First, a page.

The great values of marriage and the Christian family correspond to a yearning that is part and parcel of human existence”.48 If we see any number of problems, these should be, as the Bishops of Colombia have said, a summons to “revive our hope and to make it the source of prophetic vi- sions, transformative actions and creative forms of charity”.49 

Chapter 3 is about "the vocation of the family." I'll take that up in my next post.

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Do you cringe when you hear the word compassion? How about pastoral? Or dialogue?

Ii do--or I used to. 

When I first started writing regularly, I didn't realize there was anything in particular I was longing to say. But over and over I found myself honing in on the same theme: reclaiming buzzwords, salvaging grains of truth, rescuing babies being tossed out with their bathwater.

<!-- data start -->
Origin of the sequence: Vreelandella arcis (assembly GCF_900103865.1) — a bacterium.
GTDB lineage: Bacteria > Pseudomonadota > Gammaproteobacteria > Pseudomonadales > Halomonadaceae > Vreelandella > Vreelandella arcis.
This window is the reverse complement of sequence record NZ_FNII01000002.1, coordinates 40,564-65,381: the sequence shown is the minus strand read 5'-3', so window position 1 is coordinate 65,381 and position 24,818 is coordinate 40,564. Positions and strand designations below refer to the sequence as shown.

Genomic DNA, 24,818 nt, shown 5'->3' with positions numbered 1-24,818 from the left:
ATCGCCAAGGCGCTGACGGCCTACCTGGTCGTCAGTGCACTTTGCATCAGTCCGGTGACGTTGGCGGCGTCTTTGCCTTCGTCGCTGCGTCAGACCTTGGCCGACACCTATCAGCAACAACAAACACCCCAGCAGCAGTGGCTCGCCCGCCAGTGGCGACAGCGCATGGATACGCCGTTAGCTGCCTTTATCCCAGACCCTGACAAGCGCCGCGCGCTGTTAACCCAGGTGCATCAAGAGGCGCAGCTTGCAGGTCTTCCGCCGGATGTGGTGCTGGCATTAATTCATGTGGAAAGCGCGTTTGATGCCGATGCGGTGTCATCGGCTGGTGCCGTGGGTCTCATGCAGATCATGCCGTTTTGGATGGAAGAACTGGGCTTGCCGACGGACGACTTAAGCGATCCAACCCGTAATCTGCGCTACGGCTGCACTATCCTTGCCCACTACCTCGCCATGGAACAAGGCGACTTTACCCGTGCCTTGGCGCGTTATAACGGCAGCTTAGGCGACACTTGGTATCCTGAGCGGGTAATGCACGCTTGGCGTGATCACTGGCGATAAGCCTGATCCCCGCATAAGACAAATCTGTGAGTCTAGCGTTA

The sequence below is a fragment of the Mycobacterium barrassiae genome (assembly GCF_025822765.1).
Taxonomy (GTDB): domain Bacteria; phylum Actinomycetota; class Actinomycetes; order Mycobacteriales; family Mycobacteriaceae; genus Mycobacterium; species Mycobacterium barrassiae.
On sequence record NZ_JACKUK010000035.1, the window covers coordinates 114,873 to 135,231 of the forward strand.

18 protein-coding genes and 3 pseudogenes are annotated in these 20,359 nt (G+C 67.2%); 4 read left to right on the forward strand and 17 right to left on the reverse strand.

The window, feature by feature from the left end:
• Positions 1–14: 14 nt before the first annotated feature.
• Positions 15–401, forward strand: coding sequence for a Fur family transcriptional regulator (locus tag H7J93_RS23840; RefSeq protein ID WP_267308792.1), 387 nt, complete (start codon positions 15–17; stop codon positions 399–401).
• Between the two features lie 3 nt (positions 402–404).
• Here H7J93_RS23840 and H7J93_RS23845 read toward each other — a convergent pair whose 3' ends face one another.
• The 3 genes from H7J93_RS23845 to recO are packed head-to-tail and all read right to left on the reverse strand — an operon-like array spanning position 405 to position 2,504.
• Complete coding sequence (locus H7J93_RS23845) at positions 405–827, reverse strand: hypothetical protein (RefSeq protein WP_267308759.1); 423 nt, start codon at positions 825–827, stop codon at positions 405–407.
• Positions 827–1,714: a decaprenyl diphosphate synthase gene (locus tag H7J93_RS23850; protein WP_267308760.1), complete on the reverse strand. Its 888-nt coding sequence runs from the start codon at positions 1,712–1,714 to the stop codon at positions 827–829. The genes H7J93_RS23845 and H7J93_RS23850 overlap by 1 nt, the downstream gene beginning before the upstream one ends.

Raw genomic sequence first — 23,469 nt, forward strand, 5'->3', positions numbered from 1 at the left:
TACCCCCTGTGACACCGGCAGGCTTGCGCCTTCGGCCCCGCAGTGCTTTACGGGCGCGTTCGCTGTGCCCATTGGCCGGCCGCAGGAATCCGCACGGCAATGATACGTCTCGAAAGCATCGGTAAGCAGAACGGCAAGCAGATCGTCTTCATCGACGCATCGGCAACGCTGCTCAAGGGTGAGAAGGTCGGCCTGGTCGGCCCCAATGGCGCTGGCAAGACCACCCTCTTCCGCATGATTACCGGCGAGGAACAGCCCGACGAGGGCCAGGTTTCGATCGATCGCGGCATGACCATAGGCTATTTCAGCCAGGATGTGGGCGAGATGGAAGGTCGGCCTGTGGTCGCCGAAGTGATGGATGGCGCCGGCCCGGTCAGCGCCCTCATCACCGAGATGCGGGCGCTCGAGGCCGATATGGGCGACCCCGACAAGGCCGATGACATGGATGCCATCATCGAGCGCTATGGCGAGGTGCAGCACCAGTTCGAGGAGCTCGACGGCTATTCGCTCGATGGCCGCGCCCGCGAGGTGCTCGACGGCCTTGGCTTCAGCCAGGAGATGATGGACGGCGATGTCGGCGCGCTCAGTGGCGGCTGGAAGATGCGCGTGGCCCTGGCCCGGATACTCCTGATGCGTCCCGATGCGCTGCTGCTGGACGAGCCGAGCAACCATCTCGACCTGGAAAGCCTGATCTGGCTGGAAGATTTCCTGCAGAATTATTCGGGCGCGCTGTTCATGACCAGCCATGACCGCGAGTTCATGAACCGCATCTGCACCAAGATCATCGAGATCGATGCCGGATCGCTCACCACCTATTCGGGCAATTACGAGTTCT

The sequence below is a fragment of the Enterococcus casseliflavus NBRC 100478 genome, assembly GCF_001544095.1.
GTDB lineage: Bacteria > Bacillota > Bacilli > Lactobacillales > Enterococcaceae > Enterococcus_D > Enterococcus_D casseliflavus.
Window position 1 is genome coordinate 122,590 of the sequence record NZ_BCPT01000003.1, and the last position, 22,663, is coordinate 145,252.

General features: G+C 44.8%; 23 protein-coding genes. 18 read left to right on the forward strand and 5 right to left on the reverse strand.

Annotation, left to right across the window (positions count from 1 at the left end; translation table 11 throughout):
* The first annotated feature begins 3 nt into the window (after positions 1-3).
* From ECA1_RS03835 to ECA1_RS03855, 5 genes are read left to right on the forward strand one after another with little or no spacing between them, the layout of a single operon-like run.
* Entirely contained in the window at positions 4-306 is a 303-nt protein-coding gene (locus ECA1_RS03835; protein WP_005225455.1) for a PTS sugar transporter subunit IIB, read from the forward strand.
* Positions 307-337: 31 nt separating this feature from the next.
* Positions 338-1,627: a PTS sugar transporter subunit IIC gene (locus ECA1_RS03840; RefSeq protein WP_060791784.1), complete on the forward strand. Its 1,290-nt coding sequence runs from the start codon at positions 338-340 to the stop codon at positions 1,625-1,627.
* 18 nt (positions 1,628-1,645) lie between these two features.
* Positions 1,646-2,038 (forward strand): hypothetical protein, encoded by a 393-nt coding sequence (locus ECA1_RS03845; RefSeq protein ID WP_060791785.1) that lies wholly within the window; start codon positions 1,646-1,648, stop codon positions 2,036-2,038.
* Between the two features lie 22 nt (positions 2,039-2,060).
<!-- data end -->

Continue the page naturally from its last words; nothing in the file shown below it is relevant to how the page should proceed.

Here's what I mean:

When you reduce some noble reality--say, compassion--to a red-flag buzzword, then of course you've done a disservice to the reality itself. If you can get people to think it's compassionate to do away with your cancer patient's suffering by doing away with him, or to address poverty by interfering with the conception or gestation of babies in Detroit or Nicaragua, then you've reduced compassion to a caricature of itself. People who don't know any better believe that that's all compassion means.

And that's a shame.